Despite downturn in the UK construction sector continuing in August, it eased more than expected in the eighth month of the year with employment and confidence levels also improving slightly, new figures reveal.
And although output fell for a third consecutive month, the latest construction PMI from Markit/CIPS shows the industry is moving “closer to stabilisation” with the pace of decline slowing considerably.
The report shows that although the construction PMI remained below the 50.0 no-change threshold, it did increase to 49.2 in August from the record seven-year low of 45.9 in July.
New order volumes also moved closer to stabilisation, with the latest reduction the least marked since May. This contributed to a renewed rise in staffing levels across the construction sector and a rebound in business expectations for the next 12 months.
However, latest data indicated a further steep acceleration in input cost inflation. Purchasing prices rose at the fastest pace for just over five years amid reports that exchange rate depreciation had acted as a catalyst for increased charges among suppliers of construction materials.
Reports from survey respondents suggested that Brexit uncertainty continued to act as a brake on the construction sector during August with commercial building and housing activity both slowing but at a reduced pace than July.
Both sub-sectors recorded the slowest rate of contraction in three months in August, while civil engineering activity stabilised following a reduction during the previous month.
Looking ahead, construction firms pointed to a rebound in business confidence from July’s 39-month low. Although the degree of positive sentiment was the highest since May, it remained close to the weakest recorded over the past three years.
Tim Moore, senior economist at Markit and author of the Markit/CIPS Construction PMI, said: “The downturn in UK construction activity has eased considerably since July, primarily helped by a much slower decline in commercial building.
“Construction firms cited a nascent recovery in client confidence since the EU referendum result and a relatively steady flow of invitations to tender in August.
“However, the latest survey indicates only a partial move towards stabilisation, rather than a return to business as usual across the construction sector.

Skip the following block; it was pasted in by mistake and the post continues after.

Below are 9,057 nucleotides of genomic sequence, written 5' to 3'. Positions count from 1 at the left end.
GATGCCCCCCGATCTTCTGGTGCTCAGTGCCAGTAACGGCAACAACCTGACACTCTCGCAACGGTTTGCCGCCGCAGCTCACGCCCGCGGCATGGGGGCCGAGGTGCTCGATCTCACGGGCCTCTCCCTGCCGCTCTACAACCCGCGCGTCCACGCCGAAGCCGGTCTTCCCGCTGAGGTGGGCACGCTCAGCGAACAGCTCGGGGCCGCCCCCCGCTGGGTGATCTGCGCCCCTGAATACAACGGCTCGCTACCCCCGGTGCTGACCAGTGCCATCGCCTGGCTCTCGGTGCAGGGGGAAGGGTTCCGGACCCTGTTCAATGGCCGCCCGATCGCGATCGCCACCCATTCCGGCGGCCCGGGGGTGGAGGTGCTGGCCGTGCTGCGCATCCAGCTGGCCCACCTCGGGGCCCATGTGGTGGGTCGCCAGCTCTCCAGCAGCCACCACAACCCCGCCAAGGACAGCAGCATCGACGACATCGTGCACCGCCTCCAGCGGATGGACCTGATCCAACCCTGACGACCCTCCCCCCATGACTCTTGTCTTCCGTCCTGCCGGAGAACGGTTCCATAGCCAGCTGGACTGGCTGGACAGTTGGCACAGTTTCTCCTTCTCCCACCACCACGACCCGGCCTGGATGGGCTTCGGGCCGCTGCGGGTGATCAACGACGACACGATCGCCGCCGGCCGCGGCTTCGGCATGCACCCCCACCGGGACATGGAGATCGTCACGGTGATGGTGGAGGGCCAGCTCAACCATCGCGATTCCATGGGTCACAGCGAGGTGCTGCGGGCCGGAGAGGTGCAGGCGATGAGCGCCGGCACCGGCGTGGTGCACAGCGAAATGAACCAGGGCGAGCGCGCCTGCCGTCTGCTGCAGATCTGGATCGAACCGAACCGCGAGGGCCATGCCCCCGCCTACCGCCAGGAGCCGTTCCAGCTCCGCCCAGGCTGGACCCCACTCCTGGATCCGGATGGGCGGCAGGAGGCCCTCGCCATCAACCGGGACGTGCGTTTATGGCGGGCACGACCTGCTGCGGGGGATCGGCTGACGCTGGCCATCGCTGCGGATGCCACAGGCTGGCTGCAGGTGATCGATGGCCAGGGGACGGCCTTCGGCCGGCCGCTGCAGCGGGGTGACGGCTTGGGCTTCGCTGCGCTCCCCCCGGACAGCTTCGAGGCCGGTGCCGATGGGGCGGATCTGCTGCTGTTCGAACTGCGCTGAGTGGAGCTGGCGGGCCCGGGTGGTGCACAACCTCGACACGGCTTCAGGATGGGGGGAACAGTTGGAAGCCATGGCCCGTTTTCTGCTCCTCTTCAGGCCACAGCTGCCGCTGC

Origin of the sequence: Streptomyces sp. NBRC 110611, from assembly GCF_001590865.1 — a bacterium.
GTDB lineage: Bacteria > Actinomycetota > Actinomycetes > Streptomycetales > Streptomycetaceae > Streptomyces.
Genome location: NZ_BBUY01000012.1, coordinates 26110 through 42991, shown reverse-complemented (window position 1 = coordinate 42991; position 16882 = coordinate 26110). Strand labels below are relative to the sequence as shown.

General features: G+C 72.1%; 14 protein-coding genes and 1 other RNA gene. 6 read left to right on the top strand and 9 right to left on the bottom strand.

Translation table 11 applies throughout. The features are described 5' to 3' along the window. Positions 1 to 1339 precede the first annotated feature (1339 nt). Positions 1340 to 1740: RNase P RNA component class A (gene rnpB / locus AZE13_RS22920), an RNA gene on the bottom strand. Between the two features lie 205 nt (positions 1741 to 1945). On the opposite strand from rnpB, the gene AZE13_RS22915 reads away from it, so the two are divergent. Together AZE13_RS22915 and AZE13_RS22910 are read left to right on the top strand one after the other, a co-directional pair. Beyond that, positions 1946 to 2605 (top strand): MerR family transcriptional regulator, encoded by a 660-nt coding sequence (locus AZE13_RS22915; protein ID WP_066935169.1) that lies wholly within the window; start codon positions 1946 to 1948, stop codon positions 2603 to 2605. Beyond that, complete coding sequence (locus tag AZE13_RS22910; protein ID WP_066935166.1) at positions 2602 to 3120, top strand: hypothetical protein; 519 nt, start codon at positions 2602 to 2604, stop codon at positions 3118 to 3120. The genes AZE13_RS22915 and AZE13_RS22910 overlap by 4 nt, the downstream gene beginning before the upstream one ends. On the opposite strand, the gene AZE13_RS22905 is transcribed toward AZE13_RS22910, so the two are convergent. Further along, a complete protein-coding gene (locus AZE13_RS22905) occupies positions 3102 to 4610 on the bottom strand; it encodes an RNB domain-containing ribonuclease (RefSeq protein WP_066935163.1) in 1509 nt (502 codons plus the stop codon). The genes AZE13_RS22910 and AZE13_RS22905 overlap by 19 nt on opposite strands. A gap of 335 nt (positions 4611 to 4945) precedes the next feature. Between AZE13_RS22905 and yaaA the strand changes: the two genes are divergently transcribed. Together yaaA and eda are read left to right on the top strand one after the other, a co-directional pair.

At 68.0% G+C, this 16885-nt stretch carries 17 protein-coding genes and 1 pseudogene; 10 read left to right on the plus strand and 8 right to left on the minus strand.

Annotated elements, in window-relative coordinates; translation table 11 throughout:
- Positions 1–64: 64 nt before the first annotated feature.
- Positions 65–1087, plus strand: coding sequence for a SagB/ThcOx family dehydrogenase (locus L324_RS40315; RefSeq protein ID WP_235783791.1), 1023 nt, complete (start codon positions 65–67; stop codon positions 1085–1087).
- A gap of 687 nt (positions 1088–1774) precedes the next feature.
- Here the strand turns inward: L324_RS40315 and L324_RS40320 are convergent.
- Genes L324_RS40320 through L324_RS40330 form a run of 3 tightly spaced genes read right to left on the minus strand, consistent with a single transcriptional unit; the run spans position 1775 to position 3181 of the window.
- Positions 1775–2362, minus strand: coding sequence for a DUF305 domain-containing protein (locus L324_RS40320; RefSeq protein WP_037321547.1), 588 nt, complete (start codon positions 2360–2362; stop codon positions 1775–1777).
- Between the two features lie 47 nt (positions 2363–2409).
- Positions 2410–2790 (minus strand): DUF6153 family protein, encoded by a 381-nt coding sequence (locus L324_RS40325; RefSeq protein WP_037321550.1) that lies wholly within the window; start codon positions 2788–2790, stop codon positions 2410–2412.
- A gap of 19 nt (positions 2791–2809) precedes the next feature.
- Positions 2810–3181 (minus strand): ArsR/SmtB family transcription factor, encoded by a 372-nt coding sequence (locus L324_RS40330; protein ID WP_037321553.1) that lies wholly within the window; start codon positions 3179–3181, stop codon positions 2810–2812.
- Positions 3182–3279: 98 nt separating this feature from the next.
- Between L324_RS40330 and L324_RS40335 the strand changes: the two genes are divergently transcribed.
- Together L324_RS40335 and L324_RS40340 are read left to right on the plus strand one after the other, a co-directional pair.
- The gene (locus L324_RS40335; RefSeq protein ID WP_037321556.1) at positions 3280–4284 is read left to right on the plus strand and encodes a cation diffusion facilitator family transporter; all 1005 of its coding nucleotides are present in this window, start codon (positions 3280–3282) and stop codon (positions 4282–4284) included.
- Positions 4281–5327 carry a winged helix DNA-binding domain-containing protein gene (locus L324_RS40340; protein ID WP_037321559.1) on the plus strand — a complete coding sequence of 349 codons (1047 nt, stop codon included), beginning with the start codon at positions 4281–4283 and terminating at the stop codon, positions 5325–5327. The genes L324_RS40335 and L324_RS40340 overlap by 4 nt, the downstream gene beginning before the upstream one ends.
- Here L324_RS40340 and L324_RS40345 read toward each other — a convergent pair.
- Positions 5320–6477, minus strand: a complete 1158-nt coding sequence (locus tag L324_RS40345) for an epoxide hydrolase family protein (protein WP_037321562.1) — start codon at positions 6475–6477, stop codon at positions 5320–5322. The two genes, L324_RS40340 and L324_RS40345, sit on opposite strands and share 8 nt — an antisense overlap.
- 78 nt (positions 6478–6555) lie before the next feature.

“There were still widespread reports that Brexit uncertainty had dampened demand and slowed progress on planned developments, especially in relation to large projects. As a result, total new order volumes continued to fall during August, which stands in contrast to the three-year run of sustained growth seen prior to May 2016.
“Despite another month of reduced output, the latest figures can be viewed as welcome news overall after a challenging summer for the construction sector. The move towards stabilisation chimes with the more upbeat UK manufacturing PMI data for August, and provides hope that the near-term fallout from Brexit uncertainty will prove less severe than feared.”
David Noble, group chief executive officer at the Chartered Institute of Procurement & Supply, said: “Purchasing costs went up at a rate not seen for half a decade, as the impact of the weak pound was felt by the construction sector.
“Firms reduced their purchasing volumes as a result, as new orders and activity continued to fall – though at a more moderate rate compared to last month. Costs for energy and raw materials such as steel and timber were highlighted as company margins were squeezed.
“Employment levels recovered to a modest degree, though at the second-slowest pace for three years. Some firms reported that they planned to increase staff numbers in hopeful anticipation of a surge in activity towards the end of the year. Business sentiment was moderately more positive than that seen in the immediate aftermath of the Brexit vote.
“After the shock of last month’s seven-year low in the overall index, the picture now is more about stabilisation than searing growth, as the sector remained in contraction. The housing sector continued its downward slide, but the drop in activity was much softer in August.”